05 December 2014

What Melbourne loved in 2014, part 1

It's December, which means one thing: It's time to find out what Melbourne's theatre community really loved this year.

It's time to ignore the awards and the critics and remember those shows, people and moments that made theatre in Melbourne so bloody wonderful in 2014.

To kick us off, it's Ash Flanders, Paul Capsis and Peter Paltos, who have just finished in Calpurnia Descending at Malthouse. I think Paul's “I wasn’t bored for a second” should be a goal for all shows in 2015. And I wasn't bored for a second in Calpurnia.

Ash Flanders
actor

Ash Flanders, the younger.  Photo by Ben Dyer

Ash: My list should start with shows I'm really bummed I couldn't see this year. These include (but are not limited to) the MTC NEON season, Madonna Arms (Next Wave at Arts House) and, of course, The Good Person of Szechwan (at Malthouse).

A highlight for me was Applespiel make a band and take on the recording industry (Malthouse, Helium series), which blew my mind largely because of the audacity of the concept – a rock-u-mentary made live in front of an audience by a clean-haired cult of young theatre makers, all who probably have $2 to their names. This show made me feel old and jaded – and reminded me to keep pushing ideas further... and to stop being such a whinger!

I will also never forget Jane Montgomery Griffiths’s naked (in every sense of the word) screams for her mother in The Rabble’s Frankenstein. I shall remain happily haunted forever.

This was also the year I discovered my Adena Jacobs impersonation, which has seen the total erasure of my natural voice. Good news everyone!

SM: I missed Ash in Hedda Gabler because Belvoir is in Sydney and I wasn’t. For that I too am bummed. But he posted plenty of pics of him in a one-piece bathing suit to keep me happy.

There was his performance in Calpurnia Descending (his Violet was fucking wonderful  – and Violet was my grandmother’s name, so I approved), but my moment has to be him telling me about meeting Katie Perry backstage. It’s not as sexy a story as it could be and I suggest asking him because it won’t be as good coming from me,

Paul Capsis
actor


Paul Capsis. Photo by Shane Reid

Pau: Hmmm, my favourite theatre moment in 2014  would be a little show I saw in the Tower at Malthouse. Applespiel I think was the title. A great young vibrant and highly energised cast with lots of funny takes on a rock documentary, using film, video, effects made and performed in front of the audience. I liked the energy, rawness, chaos and roughness of the performances and that’s something that’s lacking in a lot of Australian theatre right now. I find so much to yawn at these days. I wasn't bored for a second in this show.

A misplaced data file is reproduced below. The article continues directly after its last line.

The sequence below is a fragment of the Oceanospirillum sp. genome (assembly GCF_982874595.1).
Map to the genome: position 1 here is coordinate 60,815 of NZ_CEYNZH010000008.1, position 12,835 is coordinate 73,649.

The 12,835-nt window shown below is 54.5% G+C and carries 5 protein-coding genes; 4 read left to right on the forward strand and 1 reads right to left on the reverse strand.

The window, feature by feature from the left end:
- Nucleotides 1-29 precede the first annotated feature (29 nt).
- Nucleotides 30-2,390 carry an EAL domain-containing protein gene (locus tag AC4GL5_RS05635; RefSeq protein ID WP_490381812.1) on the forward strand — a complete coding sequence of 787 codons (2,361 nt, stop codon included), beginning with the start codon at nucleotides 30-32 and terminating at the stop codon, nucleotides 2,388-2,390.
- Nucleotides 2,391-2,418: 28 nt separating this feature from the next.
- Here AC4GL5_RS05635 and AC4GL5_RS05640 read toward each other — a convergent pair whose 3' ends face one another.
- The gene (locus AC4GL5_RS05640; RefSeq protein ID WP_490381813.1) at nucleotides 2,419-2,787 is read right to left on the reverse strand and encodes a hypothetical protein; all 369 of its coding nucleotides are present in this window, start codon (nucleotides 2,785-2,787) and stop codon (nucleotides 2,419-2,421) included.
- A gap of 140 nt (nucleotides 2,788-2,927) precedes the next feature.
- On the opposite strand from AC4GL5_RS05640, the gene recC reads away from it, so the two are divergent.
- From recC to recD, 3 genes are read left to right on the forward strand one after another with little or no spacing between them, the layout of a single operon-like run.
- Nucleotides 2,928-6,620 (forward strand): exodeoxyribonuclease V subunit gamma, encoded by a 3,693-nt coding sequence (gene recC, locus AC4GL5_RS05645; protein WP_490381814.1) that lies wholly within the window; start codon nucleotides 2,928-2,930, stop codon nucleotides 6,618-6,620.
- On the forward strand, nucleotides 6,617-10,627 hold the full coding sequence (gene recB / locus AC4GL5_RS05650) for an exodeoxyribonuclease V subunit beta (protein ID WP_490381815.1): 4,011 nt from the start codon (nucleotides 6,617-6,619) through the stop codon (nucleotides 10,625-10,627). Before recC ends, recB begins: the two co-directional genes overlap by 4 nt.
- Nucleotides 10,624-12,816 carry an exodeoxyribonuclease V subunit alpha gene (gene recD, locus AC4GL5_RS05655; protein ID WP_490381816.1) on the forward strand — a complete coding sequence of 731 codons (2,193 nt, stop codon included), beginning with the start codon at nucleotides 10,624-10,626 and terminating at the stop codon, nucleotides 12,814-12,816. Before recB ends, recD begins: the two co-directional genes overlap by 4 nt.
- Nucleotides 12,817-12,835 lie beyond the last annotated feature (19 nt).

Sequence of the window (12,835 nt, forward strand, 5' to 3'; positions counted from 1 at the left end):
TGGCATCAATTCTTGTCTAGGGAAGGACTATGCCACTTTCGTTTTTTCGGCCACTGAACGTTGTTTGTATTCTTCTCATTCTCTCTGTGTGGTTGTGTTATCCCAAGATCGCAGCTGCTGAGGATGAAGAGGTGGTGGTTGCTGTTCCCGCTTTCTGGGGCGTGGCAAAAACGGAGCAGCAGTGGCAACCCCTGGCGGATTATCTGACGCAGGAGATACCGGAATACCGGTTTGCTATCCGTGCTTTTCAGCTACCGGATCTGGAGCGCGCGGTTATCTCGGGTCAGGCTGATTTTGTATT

SM: How about making “I wasn’t bored for a second” the goal for new shows?

There was only thing more amazing that Mz Flanders in Calpurnia Descending and that was Paul Capsis as Beverly. When I think of this show, the first image that comes to mind is Paul in his underwear at the top of a ladder; nothing left to hide, everything exposed. This show was endless laughter, but it ended with a moment that made every laugh hurt because we know they came from pain. In different hands, it could have been another laugh, but it was Paul and he was magnificent.

Peter Paltos
actor


Peter Paltos

Peter: My favourites are:

Greenscreen by Nicola Gunn/Sans Hotel at MTC Neon. For me, Greenscreen was an existential theatrical poem that articulated both my loneliness and sense of belonging. I was really touched by this piece. Gunn is a goddess.

Madonna Arms by I'm Trying To Kiss You. Three feminists speaking in verse and smashing the science fiction genre a new asshole. So earthy and absurd.

Hedda Gabler at Belvior directed by Adena Jacobs. I have not stopped thinking about the first fifteen minutes of this production since I saw it. It was like a painting quietly coming to life.

Grounded by Red Stitch, directed by Kirsten von Bibra. This was a really well executed, solo show with an impressive performance by Kate Cole. I dug the minimalism of this piece: old school, clean storytelling with no tricks.

SM: If you were in Calpurnia Descending, there isn’t much hope that your performance in Calpurnia Descending isn’t going to be my favourite moment of yours.

Peter was as amazing as Ash, Paul (and Sandy Gore). He was pure matinee idol with all the guts it takes to be a real matinee idol and maintain the bullshit image.




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